Yet the Crows, nonetheless, seemed to be in a defensive mood.
A Washington consultant who claims membership in the group, William M. Galvin, is at the center of the ongoing probe of trafficking in Pentagon procurement data. Victor D. Cohen, a high-level Air Force deputy who serves as an editorial adviser to the Crows’ journal, also is under investigation. One of the group’s founders, also a consultant, was charged in an earlier procurement scandal.
Defense Not Amok
Slayton complains that the organization shouldn’t have to shoulder the burden of a few members’ alleged misconduct.
“Out of 25,000 members, there’s probably a rapist in there,” he said. “But we didn’t rape anyone.”
The attitude on the show floor was that it is government regulation--not the defense industry--that is running amok.
James P. Edwards III, a vice president of Austin, Tex.-based Tracor Aerospace, complained about Pentagon procurement rules that make it impossible for contractors to offer military visitors the courtesy of a free cup of coffee.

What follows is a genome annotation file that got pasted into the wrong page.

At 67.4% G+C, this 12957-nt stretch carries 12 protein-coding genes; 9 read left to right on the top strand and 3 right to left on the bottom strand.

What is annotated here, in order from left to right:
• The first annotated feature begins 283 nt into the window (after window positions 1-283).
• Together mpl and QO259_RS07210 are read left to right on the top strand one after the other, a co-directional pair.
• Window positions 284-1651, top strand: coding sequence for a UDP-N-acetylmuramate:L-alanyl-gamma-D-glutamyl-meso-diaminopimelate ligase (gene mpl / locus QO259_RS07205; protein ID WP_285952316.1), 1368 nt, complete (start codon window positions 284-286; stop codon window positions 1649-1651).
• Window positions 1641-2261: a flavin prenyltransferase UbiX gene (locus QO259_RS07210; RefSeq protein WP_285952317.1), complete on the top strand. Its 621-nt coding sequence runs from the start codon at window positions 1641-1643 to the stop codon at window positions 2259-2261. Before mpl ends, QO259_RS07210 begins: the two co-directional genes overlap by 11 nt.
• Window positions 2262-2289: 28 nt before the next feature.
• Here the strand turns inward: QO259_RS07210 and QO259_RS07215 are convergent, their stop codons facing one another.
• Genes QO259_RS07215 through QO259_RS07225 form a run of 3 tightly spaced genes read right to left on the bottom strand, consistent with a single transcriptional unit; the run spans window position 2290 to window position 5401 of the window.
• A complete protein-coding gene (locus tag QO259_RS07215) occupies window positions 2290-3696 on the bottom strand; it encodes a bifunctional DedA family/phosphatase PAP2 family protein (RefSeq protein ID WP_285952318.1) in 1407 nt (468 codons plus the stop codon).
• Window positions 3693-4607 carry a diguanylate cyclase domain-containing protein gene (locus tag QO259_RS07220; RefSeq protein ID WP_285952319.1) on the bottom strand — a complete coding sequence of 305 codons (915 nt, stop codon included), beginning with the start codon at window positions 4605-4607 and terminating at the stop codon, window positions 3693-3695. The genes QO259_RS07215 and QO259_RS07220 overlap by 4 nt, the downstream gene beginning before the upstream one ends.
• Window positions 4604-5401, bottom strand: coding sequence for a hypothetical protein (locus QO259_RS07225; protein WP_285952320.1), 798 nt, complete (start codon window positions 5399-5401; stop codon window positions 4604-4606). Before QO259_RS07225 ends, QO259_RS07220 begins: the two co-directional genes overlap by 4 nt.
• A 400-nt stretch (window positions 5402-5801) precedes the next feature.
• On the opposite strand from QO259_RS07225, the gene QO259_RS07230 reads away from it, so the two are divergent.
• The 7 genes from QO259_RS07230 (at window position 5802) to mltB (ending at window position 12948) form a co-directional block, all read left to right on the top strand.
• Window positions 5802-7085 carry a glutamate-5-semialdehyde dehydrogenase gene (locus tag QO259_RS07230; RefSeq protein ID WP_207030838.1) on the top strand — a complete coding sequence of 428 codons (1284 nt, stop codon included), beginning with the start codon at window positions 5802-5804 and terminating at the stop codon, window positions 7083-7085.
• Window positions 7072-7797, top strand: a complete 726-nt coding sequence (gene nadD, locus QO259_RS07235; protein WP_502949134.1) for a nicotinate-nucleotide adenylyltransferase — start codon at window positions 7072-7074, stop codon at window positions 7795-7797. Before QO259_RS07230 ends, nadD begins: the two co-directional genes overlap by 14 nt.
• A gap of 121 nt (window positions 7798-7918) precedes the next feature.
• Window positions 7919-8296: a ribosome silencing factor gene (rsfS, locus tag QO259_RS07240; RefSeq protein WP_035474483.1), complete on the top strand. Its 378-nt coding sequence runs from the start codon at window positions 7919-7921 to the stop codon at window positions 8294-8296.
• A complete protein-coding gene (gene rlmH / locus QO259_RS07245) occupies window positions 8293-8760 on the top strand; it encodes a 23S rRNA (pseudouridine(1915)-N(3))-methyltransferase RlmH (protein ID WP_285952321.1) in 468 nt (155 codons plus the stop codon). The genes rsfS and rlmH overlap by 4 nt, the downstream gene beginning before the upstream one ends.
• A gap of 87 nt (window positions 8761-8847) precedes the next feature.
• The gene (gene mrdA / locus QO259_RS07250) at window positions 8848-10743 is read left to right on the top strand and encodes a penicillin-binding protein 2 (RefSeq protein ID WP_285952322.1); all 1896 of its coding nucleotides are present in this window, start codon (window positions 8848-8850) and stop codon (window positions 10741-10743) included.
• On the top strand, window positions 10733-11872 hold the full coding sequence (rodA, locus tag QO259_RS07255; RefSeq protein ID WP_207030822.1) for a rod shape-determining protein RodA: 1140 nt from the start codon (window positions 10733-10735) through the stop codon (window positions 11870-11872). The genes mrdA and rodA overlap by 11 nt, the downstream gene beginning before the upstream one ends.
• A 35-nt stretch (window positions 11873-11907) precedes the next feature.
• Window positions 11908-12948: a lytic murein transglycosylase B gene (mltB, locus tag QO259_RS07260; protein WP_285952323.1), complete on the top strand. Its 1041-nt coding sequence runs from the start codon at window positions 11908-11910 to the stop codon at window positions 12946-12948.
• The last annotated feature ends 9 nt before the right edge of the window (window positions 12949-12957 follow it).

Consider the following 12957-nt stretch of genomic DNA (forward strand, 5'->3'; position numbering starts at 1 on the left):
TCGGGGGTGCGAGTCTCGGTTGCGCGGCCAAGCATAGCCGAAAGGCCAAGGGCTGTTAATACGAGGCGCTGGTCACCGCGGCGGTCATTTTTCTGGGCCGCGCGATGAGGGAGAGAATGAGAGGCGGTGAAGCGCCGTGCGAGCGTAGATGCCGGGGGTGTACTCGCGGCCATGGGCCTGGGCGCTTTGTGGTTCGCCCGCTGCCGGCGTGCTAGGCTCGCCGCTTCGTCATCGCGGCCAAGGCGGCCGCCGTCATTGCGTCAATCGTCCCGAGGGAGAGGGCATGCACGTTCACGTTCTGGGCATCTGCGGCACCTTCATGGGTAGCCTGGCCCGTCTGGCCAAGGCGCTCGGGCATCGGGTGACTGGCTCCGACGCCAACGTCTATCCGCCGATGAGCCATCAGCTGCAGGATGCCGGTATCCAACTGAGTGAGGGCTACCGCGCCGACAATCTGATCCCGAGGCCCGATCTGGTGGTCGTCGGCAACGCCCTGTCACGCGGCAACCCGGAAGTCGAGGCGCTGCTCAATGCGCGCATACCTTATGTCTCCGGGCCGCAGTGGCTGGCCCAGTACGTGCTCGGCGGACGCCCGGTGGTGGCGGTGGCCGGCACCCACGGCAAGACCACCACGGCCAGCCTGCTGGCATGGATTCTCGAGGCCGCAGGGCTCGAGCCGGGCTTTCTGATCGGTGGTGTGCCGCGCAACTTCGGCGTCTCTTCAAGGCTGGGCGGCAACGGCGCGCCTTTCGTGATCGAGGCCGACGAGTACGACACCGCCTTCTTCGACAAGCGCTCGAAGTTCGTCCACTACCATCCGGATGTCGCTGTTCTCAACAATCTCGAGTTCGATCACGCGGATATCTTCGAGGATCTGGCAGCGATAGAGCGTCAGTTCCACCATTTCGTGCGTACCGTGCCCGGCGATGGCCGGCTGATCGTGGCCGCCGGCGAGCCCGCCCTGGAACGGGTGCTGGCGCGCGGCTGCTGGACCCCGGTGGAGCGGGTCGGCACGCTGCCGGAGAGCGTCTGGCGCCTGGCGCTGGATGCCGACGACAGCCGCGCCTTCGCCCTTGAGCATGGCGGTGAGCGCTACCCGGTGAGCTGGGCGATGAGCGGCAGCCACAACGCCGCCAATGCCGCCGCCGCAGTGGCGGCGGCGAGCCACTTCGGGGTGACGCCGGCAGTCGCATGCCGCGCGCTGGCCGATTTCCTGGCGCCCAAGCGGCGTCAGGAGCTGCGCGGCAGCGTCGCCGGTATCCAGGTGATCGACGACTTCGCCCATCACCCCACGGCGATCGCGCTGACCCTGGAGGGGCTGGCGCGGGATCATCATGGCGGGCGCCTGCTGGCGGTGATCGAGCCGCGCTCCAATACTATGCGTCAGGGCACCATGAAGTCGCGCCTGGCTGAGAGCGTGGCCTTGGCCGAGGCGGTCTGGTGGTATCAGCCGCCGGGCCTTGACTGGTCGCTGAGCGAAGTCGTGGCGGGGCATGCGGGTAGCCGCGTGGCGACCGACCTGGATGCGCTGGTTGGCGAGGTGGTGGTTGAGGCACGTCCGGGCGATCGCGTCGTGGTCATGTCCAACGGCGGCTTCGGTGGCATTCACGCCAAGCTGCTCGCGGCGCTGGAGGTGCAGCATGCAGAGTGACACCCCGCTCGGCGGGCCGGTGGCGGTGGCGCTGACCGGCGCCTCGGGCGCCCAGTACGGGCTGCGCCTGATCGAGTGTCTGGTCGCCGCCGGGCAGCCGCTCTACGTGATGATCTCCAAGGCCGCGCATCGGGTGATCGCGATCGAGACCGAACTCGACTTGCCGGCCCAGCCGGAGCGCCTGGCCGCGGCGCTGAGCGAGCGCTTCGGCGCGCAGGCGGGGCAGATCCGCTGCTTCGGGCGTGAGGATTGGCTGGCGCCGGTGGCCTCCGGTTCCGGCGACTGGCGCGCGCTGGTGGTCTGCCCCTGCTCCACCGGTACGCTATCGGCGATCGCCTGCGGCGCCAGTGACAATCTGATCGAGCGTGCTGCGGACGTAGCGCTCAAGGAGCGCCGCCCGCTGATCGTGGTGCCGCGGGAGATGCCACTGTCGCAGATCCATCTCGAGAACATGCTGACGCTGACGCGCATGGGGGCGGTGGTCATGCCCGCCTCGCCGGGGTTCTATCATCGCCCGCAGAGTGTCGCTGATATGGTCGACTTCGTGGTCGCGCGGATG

“We’ve got Congress decreeing things, we’ve got the Department of Defense decreeing things and we’ve got each of the services decreeing things,” said Edwards, whose firm makes chaff and flare dispensers. “And it’s all uncoordinated.”
Arnold, president of AEL Industries, said contractors--vigorously competing for shares of a no-longer-growing procurement budget--are getting no guidance from the Pentagon on the rules for gathering the kind of market information that leads to successful bids.
“You need data to compete,” he said. “But the rules aren’t clear, even though the government says they are.”
Carlucci, in a question-and-answer session with journalists at the conference, said it would be unfair to single out the electronic warfare community as a disproportionate contributor to Pentagon scandals. And he agreed that the procurement process was needlessly complex.
But Carlucci said the Crows are just squawking when they object that the Pentagon’s rules are ambiguous.
“There are some very sophisticated people in industry,” the defense secretary said. “I can’t believe most of them can’t tell right from wrong.”